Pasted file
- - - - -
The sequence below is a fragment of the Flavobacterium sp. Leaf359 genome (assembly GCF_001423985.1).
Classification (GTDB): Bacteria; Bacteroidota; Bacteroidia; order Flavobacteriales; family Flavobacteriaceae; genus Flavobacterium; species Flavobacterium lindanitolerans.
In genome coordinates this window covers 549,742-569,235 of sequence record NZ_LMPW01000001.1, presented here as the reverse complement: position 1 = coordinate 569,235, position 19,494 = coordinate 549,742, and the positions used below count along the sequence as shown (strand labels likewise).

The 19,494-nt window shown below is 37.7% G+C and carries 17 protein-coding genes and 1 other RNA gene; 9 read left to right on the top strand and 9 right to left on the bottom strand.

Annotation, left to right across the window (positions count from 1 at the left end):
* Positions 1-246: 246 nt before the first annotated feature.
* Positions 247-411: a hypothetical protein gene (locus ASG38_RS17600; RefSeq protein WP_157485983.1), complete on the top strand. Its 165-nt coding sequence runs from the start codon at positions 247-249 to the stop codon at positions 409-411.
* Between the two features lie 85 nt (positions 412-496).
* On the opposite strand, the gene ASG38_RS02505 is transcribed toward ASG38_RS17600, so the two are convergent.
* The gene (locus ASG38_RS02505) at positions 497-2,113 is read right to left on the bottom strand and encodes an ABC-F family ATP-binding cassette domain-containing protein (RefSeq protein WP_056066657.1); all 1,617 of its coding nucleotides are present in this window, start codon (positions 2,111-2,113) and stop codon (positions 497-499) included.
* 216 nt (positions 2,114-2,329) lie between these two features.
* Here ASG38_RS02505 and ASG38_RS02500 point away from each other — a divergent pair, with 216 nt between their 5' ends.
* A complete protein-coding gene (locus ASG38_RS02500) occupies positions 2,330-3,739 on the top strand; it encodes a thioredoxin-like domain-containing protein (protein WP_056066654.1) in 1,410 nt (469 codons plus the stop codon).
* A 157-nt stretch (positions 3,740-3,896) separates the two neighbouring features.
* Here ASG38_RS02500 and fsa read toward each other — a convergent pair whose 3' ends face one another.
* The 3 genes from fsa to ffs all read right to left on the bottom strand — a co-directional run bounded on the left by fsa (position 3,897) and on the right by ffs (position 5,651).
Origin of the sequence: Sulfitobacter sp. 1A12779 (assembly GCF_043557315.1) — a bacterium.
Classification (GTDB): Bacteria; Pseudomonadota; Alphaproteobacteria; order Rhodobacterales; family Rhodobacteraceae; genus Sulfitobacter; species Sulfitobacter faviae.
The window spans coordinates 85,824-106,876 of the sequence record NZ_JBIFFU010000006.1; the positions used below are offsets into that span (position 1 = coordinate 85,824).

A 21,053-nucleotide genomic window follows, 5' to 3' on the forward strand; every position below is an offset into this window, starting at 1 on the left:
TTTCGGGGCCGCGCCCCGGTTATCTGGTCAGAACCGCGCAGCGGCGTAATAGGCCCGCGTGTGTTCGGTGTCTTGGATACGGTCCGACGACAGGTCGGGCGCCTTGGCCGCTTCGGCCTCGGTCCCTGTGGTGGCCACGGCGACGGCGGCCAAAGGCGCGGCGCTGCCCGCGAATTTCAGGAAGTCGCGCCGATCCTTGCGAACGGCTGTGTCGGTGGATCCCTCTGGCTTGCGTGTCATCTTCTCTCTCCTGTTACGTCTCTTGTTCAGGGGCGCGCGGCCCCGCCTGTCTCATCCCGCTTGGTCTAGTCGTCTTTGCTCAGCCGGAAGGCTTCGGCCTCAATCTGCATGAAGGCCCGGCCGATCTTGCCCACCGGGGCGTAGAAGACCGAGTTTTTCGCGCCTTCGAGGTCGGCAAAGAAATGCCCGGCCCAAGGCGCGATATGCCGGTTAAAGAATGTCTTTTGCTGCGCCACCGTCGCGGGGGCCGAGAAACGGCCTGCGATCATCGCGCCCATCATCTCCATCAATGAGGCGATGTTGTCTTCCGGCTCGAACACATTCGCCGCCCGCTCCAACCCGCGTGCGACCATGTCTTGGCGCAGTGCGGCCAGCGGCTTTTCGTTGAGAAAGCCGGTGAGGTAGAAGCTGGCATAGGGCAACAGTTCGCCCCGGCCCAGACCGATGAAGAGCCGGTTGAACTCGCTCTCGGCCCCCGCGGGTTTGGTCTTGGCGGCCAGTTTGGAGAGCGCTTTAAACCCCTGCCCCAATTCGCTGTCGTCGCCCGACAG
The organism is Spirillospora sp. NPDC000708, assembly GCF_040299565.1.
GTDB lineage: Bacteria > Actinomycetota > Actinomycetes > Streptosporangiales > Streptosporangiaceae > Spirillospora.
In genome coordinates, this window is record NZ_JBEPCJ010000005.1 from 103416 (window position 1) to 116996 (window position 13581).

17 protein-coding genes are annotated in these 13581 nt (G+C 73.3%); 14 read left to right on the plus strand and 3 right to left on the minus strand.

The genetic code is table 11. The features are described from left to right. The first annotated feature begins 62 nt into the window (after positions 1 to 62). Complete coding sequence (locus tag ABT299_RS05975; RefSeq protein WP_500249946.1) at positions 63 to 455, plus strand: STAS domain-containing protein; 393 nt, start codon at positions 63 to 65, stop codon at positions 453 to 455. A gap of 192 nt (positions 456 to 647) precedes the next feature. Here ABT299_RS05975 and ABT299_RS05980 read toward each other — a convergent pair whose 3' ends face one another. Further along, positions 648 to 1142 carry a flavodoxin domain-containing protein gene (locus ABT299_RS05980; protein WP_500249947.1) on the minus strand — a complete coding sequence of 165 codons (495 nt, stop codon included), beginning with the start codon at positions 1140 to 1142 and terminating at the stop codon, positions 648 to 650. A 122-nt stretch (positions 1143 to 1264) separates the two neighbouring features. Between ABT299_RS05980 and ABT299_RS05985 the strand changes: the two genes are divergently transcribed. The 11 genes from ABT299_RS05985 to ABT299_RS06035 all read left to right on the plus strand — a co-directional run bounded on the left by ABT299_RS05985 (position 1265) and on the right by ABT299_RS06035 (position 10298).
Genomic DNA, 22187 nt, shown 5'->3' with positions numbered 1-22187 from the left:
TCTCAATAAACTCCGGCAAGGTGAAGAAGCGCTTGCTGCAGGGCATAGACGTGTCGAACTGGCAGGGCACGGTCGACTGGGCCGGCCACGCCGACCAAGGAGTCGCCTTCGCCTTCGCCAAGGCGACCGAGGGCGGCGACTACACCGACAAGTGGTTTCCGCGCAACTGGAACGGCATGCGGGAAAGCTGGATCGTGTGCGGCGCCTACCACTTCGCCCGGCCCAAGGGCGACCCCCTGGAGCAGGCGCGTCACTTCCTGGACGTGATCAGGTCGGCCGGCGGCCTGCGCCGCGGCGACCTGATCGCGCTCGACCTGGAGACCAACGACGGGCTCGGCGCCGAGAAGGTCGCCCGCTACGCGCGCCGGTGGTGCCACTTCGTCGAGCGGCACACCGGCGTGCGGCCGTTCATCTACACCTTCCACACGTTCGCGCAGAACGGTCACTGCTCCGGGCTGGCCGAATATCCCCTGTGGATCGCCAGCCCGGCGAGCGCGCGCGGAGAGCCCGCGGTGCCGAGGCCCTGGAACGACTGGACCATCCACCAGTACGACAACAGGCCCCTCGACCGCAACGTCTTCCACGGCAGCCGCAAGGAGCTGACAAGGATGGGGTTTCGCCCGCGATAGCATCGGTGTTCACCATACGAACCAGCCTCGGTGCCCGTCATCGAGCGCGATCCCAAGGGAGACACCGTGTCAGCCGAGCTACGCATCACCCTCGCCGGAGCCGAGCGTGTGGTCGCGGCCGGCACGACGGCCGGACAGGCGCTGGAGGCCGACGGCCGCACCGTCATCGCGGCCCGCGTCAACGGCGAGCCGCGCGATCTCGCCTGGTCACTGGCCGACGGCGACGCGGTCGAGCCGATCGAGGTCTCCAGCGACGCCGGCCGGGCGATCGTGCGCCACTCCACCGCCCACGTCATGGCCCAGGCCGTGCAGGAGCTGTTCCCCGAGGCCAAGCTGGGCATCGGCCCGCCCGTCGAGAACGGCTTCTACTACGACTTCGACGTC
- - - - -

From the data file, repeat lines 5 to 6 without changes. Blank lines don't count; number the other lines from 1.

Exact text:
Annotation, left to right across the window (positions count from 1 at the left end):
* Positions 1-246: 246 nt before the first annotated feature.